Another striking discrepancy between the tech and public health sectors: most people think they understand, and even value, the economic role tech companies play and the profit-driven motive for companies and individuals. But few understand the role of public health, which lately has been getting a bad rap. Public health professionals are assumed to be dedicated public servants working in governmental or nonprofit roles whose self-sacrifice is a chosen path.

I wonder if there might be more mutual support, sympathy, and even community among tech workers because they can readily identify as Xooglers or ex-Amazonians or former Meta workers, unified under the flag of their former companies. Public health workers are separated across hundreds of locations across the U.S. and siloed across professional groupings with no shared identity, voice, or built-in mechanism for communication.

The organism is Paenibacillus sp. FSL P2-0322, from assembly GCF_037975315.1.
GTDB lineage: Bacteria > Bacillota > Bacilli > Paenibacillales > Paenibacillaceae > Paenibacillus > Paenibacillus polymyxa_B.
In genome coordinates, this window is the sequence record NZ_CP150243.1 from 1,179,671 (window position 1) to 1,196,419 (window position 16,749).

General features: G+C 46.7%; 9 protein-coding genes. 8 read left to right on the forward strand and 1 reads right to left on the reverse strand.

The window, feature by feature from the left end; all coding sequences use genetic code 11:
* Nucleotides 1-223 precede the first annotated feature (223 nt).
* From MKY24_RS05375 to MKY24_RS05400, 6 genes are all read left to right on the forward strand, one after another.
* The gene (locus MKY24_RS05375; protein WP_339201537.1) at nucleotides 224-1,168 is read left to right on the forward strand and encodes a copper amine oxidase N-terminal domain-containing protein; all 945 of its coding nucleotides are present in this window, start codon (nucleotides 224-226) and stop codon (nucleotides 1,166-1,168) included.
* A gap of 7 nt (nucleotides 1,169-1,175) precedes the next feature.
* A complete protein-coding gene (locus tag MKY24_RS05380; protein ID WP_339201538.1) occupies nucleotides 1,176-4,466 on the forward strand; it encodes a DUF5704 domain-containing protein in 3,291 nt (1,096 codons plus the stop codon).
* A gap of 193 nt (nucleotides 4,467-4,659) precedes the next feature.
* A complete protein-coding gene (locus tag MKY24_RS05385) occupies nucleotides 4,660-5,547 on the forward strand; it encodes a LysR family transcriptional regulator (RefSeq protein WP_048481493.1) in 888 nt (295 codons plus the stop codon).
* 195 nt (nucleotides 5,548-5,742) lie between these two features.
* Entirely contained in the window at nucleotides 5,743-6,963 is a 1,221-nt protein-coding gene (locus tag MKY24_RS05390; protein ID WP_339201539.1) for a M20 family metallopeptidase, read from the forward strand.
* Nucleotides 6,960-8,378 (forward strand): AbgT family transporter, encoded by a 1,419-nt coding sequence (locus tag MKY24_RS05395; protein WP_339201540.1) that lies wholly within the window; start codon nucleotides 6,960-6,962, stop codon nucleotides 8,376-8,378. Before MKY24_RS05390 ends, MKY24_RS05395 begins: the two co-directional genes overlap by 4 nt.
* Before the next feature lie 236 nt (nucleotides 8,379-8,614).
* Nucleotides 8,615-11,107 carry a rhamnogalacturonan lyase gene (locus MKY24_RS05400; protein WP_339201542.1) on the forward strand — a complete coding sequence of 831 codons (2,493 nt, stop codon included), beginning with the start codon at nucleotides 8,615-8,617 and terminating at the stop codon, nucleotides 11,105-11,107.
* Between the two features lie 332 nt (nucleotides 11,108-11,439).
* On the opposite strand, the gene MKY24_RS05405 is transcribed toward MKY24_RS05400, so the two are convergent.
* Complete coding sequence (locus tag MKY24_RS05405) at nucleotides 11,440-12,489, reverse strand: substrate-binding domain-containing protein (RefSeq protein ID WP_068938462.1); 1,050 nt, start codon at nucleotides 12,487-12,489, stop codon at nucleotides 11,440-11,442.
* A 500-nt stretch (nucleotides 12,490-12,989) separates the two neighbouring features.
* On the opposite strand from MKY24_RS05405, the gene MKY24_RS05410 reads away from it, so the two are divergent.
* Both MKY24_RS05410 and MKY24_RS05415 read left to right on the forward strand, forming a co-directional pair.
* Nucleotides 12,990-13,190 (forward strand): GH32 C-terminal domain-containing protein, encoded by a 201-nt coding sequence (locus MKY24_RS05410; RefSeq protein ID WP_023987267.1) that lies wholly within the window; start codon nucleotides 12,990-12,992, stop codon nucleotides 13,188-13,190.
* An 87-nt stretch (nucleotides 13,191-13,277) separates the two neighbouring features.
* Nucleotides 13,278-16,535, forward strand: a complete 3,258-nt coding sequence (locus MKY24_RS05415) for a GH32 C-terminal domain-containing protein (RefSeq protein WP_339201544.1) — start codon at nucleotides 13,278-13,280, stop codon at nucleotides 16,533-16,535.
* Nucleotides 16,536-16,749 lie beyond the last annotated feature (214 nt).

Finally, it is abundantly clear to me that the long-term societal implications of the layoffs are in inverse proportion to their media coverage. There’s no question that the tech layoffs have been individually devastating for every employee affected and ripples will continue throughout the economy. The same can be said for the public health layoffs, but the consequences of the ripples will be far more serious due to deterioration of the public safety net and emergency preparedness.